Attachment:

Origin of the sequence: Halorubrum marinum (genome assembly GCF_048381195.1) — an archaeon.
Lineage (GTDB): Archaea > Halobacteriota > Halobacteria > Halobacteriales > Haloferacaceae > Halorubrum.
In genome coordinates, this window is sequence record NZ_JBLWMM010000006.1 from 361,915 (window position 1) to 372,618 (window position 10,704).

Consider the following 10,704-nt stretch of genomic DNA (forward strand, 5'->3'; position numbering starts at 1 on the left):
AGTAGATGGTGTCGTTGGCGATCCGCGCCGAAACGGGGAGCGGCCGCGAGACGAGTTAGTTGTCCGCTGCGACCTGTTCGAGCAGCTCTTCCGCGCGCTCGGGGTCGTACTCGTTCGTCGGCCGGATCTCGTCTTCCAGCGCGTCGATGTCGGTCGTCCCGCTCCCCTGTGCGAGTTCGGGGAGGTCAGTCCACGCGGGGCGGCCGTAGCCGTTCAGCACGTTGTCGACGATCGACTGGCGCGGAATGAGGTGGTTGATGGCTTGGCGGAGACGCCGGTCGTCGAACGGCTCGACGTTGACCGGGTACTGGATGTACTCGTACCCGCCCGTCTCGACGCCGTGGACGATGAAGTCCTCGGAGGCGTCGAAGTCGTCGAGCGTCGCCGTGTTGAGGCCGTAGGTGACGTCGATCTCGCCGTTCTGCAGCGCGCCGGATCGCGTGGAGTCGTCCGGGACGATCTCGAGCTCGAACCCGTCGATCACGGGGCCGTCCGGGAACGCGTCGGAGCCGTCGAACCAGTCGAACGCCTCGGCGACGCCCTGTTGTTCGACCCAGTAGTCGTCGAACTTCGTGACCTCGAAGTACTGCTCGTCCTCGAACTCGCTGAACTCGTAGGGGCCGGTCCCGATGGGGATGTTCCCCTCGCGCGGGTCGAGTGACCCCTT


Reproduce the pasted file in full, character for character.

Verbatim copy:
Origin of the sequence: Halorubrum marinum (genome assembly GCF_048381195.1) — an archaeon.
Lineage (GTDB): Archaea > Halobacteriota > Halobacteria > Halobacteriales > Haloferacaceae > Halorubrum.
In genome coordinates, this window is sequence record NZ_JBLWMM010000006.1 from 361,915 (window position 1) to 372,618 (window position 10,704).

Consider the following 10,704-nt stretch of genomic DNA (forward strand, 5'->3'; position numbering starts at 1 on the left):
AGTAGATGGTGTCGTTGGCGATCCGCGCCGAAACGGGGAGCGGCCGCGAGACGAGTTAGTTGTCCGCTGCGACCTGTTCGAGCAGCTCTTCCGCGCGCTCGGGGTCGTACTCGTTCGTCGGCCGGATCTCGTCTTCCAGCGCGTCGATGTCGGTCGTCCCGCTCCCCTGTGCGAGTTCGGGGAGGTCAGTCCACGCGGGGCGGCCGTAGCCGTTCAGCACGTTGTCGACGATCGACTGGCGCGGAATGAGGTGGTTGATGGCTTGGCGGAGACGCCGGTCGTCGAACGGCTCGACGTTGACCGGGTACTGGATGTACTCGTACCCGCCCGTCTCGACGCCGTGGACGATGAAGTCCTCGGAGGCGTCGAAGTCGTCGAGCGTCGCCGTGTTGAGGCCGTAGGTGACGTCGATCTCGCCGTTCTGCAGCGCGCCGGATCGCGTGGAGTCGTCCGGGACGATCTCGAGCTCGAACCCGTCGATCACGGGGCCGTCCGGGAACGCGTCGGAGCCGTCGAACCAGTCGAACGCCTCGGCGACGCCCTGTTGTTCGACCCAGTAGTCGTCGAACTTCGTGACCTCGAAGTACTGCTCGTCCTCGAACTCGCTGAACTCGTAGGGGCCGGTCCCGATGGGGATGTTCCCCTCGCGCGGGTCGAGTGACCCCTT